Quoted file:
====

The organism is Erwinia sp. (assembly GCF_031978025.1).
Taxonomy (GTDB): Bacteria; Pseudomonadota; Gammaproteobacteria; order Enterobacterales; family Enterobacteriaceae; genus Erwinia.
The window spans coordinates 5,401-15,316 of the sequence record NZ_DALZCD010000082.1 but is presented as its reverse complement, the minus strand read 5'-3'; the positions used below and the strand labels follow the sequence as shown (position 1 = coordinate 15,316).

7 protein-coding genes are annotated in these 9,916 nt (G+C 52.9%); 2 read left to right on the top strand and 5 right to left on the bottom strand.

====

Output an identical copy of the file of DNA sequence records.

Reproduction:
The organism is Erwinia sp. (assembly GCF_031978025.1).
Taxonomy (GTDB): Bacteria; Pseudomonadota; Gammaproteobacteria; order Enterobacterales; family Enterobacteriaceae; genus Erwinia.
The window spans coordinates 5,401-15,316 of the sequence record NZ_DALZCD010000082.1 but is presented as its reverse complement, the minus strand read 5'-3'; the positions used below and the strand labels follow the sequence as shown (position 1 = coordinate 15,316).

7 protein-coding genes are annotated in these 9,916 nt (G+C 52.9%); 2 read left to right on the top strand and 5 right to left on the bottom strand.